By Sunday morning, Robert had an idea. He'd spoken to the manager of a friend's apartment building recently about his 20-year-old Wheaten terrier and the guy had mentioned adopting another companion dog, but one old enough that it wouldn't overwhelm Chris, the terrier. We'd both met him and knew he was a great dog owner, but what was his name? Tom something. We decided to drop by the building and leave a note. We ran some errands and by the time we returned home, Tom had called. It was possible he could take Maxx, but he wanted to make sure he got along with Chris first. There was hope! I contacted Ursula Monday morning. She, too, was concerned about Maxx at the kennel and had worked Sunday on arranging a place there where he could be at peace. We made arrangements for me to pick Maxx up that afternoon. Robert phoned Tom and set a time. We both juggled our schedules so we could be there when Maxx made his audition. We knocked on the apartment door with fingers crossed. "Please get along," I thought. Tom answered and greeted Maxx heartily. Maxx wiggled and wagged. He was a hit with Tom, but we still had the ultimate test - Chris. Tom called for Chris. "He's half deaf," he explained, as Chris made his way in. Chris walked up to Maxx and the two stood nose to nose. A few sniffs and Maxx's little brown nub was wagging. A few more and so was Chris's little fuzzy white nub. Old dogs, it seems, realize that life is too short for all the bravado and posturing of youth. Old age is a time to cut through the pretense, to relax and to get along. That seemed to be the tone as Chris took Maxx to explore his new home. Tom's apartment is 1900 square feet with a ground floor terrace bigger than most back yards. We sat in the garden and talked while Maxx poked through each room. Finally, he returned to the terrace and lay down at Tom's feet as if he'd done it a thousand times before. He was relaxed and at ease and at home. Maxx gave us good-bye kisses when we left, but made no effort to leave Tom's side. It was as if he somehow knew that this was his place, his home and his new best friend. Robert gave me a high-five as the apartment door closed and we both felt a pure and simple sense that can only be described as joy.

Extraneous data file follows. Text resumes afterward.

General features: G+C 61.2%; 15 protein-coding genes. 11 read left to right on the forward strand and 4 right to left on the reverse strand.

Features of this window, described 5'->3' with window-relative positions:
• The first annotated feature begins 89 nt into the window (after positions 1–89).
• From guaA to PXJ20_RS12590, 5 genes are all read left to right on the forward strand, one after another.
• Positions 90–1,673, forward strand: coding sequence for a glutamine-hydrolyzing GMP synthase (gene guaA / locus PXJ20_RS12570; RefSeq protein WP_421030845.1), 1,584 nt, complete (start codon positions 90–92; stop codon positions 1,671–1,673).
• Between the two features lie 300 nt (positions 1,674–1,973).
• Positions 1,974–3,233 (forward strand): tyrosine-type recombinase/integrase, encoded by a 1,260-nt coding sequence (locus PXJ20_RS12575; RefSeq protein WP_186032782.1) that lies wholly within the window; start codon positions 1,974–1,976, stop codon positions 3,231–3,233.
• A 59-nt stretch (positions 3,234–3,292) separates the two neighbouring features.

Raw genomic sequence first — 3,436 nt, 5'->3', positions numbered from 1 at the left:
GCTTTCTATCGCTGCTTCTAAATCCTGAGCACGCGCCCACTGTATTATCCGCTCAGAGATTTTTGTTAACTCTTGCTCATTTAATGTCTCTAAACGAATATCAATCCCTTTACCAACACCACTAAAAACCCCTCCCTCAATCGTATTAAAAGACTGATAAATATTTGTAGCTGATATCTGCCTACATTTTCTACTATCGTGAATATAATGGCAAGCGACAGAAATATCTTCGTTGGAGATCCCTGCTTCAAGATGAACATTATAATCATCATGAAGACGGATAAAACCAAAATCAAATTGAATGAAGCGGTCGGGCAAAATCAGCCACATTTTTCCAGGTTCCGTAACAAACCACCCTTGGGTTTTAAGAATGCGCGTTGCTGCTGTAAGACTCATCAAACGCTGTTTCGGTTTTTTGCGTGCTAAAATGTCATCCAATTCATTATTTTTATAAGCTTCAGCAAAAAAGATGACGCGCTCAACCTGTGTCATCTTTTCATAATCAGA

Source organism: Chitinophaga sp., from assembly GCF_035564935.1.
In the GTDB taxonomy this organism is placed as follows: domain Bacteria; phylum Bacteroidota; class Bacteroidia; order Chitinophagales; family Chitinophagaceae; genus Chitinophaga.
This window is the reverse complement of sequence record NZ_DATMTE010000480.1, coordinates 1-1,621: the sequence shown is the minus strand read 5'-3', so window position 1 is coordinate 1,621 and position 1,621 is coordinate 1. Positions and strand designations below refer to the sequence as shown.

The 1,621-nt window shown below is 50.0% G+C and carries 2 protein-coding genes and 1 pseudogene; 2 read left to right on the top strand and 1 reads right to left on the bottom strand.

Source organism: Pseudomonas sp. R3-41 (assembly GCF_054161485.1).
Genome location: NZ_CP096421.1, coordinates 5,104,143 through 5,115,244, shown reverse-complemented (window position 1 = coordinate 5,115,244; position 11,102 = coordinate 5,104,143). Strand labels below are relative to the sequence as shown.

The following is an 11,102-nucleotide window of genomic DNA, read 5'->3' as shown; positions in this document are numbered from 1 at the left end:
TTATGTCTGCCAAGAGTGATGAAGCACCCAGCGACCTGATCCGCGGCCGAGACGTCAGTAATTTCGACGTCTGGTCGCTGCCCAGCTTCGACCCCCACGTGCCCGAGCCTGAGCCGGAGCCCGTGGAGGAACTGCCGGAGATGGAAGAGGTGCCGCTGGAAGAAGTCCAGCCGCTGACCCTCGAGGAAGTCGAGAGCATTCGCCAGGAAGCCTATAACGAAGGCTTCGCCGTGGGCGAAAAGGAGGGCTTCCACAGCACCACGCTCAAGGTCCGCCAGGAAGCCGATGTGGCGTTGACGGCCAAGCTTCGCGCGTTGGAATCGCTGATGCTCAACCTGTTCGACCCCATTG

It's a feeling I associate with childhood where excitement and happiness and thrill and peace all come upon you at once. It's a feeling I don't feel enough as an adult, I realize. It may have been a bad Saturday, but this certainly was a good Monday. * * * * Reflecting on that weekend and my reluctance to admit that I live in a world in which a fellow human being could discard a loyal companion like Maxx and in which indifference to the plight of other souls, both human and animal, seems to be the norm, I realize that that is only part of my reality. Along with the uncaring owner was Tom, who opened his heart and home to Maxx. There were Jennifer and Ursula, along with Tom and Cathy at the kennel, who work tirelessly to place hundreds of dogs but still had the time to show individual compassion to this one. There's my friend Jane, who got me involved in rescue. She and her husband not only offer financial support to rescues across the country, they spend countless hours sewing blankets to make the dogs more comfortable as they wait for homes. Jane spends her days working the national rescue lists, trying to find homes for dogs she'll never even meet. This Saturday I'll drive a load of boxers needing homes to Palm Springs where I'll meet a woman named Arlene. She'll get up in the middle of the night to drive from Phoenix, where she'll return with the dogs. Volunteers there are working to find loving homes for them. There are countless others, names that appear on emails of people I may never meet. Rescue is not a social club where you meet for lunch once a week and make business contacts. It's a working organization, sometimes not that organized, of people working not for any monetary gain or notoriety, not for social status or praise, but to save the lives of innocent animals. They work to give these animals a second chance because they are decent and caring human beings. They are people whose lives have been touched by the love that only a dog can give and this is their way of returning some of that love. 

So, this is my reality - a world where there are those who abuse and neglect, but also a world where there are those who care and love; a world where there are those who abandon, but where there are those who rescue.    

Rand

 

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January 2005 Newsletter